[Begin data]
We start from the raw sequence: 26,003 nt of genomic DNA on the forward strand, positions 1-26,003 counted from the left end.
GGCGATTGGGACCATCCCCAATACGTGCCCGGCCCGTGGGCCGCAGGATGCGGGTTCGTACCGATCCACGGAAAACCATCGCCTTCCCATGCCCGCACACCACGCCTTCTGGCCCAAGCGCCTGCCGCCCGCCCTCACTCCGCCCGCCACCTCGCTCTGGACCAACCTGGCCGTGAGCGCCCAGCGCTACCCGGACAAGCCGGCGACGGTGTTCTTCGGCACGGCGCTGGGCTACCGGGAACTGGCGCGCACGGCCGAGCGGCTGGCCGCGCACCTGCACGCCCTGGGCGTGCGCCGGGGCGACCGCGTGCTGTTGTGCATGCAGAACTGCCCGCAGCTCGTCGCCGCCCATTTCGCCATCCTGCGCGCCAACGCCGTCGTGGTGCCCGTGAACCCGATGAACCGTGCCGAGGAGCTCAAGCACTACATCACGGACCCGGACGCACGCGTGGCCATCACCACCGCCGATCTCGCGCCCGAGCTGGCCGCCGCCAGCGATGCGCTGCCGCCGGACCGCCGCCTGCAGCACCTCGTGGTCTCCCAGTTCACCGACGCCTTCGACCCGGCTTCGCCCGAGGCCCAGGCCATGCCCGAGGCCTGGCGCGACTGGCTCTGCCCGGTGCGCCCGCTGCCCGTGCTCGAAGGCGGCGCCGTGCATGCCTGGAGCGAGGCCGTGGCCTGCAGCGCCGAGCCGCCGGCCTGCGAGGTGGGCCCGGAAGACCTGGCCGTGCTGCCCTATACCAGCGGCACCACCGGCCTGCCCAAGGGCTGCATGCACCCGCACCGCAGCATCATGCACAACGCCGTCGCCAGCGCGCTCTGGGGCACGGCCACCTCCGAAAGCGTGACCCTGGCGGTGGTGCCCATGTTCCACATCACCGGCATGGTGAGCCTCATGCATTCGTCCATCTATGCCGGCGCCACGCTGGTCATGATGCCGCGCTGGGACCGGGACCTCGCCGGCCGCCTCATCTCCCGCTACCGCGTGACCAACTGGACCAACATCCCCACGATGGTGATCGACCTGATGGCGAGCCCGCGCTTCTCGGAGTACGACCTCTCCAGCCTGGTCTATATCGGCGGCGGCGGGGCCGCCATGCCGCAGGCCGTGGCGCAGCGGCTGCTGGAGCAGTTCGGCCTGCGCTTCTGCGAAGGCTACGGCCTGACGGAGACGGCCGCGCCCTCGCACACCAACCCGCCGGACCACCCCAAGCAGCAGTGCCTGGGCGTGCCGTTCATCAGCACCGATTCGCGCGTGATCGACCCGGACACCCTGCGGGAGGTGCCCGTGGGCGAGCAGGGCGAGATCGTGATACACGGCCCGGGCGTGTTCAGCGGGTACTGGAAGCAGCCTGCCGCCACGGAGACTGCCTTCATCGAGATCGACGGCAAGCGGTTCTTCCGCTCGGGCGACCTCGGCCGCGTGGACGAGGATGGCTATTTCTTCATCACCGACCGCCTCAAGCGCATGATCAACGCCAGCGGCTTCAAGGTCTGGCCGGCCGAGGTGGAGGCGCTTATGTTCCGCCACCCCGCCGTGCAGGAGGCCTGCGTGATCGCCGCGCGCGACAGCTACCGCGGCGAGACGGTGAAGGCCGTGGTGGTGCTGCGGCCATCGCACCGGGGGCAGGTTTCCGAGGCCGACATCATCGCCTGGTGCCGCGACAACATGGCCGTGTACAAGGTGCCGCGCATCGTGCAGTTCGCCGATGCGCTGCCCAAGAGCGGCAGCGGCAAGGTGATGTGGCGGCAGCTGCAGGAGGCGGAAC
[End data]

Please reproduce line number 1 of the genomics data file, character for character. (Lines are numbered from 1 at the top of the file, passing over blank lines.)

We start from the raw sequence: 26,003 nt of genomic DNA on the forward strand, positions 1-26,003 counted from the left end.